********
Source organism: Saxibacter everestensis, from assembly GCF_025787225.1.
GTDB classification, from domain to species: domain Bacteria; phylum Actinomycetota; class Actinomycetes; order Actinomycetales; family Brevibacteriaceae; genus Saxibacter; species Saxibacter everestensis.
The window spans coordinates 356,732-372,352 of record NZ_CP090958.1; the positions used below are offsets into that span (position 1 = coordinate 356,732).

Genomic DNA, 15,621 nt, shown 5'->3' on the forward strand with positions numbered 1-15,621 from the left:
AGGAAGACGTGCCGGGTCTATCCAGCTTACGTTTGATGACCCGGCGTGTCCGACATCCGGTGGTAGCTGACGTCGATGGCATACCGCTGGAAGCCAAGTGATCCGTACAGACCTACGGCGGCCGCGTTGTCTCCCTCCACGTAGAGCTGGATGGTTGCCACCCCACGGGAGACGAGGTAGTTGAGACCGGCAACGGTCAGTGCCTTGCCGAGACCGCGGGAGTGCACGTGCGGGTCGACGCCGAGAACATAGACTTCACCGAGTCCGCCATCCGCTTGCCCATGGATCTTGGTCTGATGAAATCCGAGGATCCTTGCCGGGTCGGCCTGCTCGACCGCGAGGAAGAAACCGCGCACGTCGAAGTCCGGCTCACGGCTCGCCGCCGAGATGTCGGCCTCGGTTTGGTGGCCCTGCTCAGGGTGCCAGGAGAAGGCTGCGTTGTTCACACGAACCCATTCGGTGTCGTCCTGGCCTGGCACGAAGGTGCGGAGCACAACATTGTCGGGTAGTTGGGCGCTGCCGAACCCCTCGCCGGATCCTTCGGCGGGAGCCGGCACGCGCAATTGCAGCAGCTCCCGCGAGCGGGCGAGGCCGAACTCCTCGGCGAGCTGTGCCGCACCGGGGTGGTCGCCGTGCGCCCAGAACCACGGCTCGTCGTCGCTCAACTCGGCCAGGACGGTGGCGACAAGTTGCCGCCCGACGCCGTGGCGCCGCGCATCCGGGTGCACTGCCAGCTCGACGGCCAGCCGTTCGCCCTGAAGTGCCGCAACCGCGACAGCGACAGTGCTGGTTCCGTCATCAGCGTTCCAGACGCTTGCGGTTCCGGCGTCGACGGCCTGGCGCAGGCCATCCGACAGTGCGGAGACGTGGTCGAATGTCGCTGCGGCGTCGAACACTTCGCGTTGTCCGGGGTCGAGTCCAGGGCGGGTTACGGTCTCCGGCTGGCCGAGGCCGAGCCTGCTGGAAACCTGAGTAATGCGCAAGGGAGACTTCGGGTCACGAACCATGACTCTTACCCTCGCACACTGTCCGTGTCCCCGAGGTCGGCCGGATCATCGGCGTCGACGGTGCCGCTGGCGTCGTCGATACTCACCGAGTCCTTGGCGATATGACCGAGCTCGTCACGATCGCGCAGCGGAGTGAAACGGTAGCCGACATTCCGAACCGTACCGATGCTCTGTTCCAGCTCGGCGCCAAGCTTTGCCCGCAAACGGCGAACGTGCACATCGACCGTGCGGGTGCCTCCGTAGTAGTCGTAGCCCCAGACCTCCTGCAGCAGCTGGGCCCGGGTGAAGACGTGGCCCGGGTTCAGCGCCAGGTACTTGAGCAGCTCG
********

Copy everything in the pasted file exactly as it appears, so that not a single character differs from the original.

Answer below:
Source organism: Saxibacter everestensis, from assembly GCF_025787225.1.
GTDB classification, from domain to species: domain Bacteria; phylum Actinomycetota; class Actinomycetes; order Actinomycetales; family Brevibacteriaceae; genus Saxibacter; species Saxibacter everestensis.
The window spans coordinates 356,732-372,352 of record NZ_CP090958.1; the positions used below are offsets into that span (position 1 = coordinate 356,732).

Genomic DNA, 15,621 nt, shown 5'->3' on the forward strand with positions numbered 1-15,621 from the left:
AGGAAGACGTGCCGGGTCTATCCAGCTTACGTTTGATGACCCGGCGTGTCCGACATCCGGTGGTAGCTGACGTCGATGGCATACCGCTGGAAGCCAAGTGATCCGTACAGACCTACGGCGGCCGCGTTGTCTCCCTCCACGTAGAGCTGGATGGTTGCCACCCCACGGGAGACGAGGTAGTTGAGACCGGCAACGGTCAGTGCCTTGCCGAGACCGCGGGAGTGCACGTGCGGGTCGACGCCGAGAACATAGACTTCACCGAGTCCGCCATCCGCTTGCCCATGGATCTTGGTCTGATGAAATCCGAGGATCCTTGCCGGGTCGGCCTGCTCGACCGCGAGGAAGAAACCGCGCACGTCGAAGTCCGGCTCACGGCTCGCCGCCGAGATGTCGGCCTCGGTTTGGTGGCCCTGCTCAGGGTGCCAGGAGAAGGCTGCGTTGTTCACACGAACCCATTCGGTGTCGTCCTGGCCTGGCACGAAGGTGCGGAGCACAACATTGTCGGGTAGTTGGGCGCTGCCGAACCCCTCGCCGGATCCTTCGGCGGGAGCCGGCACGCGCAATTGCAGCAGCTCCCGCGAGCGGGCGAGGCCGAACTCCTCGGCGAGCTGTGCCGCACCGGGGTGGTCGCCGTGCGCCCAGAACCACGGCTCGTCGTCGCTCAACTCGGCCAGGACGGTGGCGACAAGTTGCCGCCCGACGCCGTGGCGCCGCGCATCCGGGTGCACTGCCAGCTCGACGGCCAGCCGTTCGCCCTGAAGTGCCGCAACCGCGACAGCGACAGTGCTGGTTCCGTCATCAGCGTTCCAGACGCTTGCGGTTCCGGCGTCGACGGCCTGGCGCAGGCCATCCGACAGTGCGGAGACGTGGTCGAATGTCGCTGCGGCGTCGAACACTTCGCGTTGTCCGGGGTCGAGTCCAGGGCGGGTTACGGTCTCCGGCTGGCCGAGGCCGAGCCTGCTGGAAACCTGAGTAATGCGCAAGGGAGACTTCGGGTCACGAACCATGACTCTTACCCTCGCACACTGTCCGTGTCCCCGAGGTCGGCCGGATCATCGGCGTCGACGGTGCCGCTGGCGTCGTCGATACTCACCGAGTCCTTGGCGATATGACCGAGCTCGTCACGATCGCGCAGCGGAGTGAAACGGTAGCCGACATTCCGAACCGTACCGATGCTCTGTTCCAGCTCGGCGCCAAGCTTTGCCCGCAAACGGCGAACGTGCACATCGACCGTGCGGGTGCCTCCGTAGTAGTCGTAGCCCCAGACCTCCTGCAGCAGCTGGGCCCGGGTGAAGACGTGGCCCGGGTTCAGCGCCAGGTACTTGAGCAGCTCG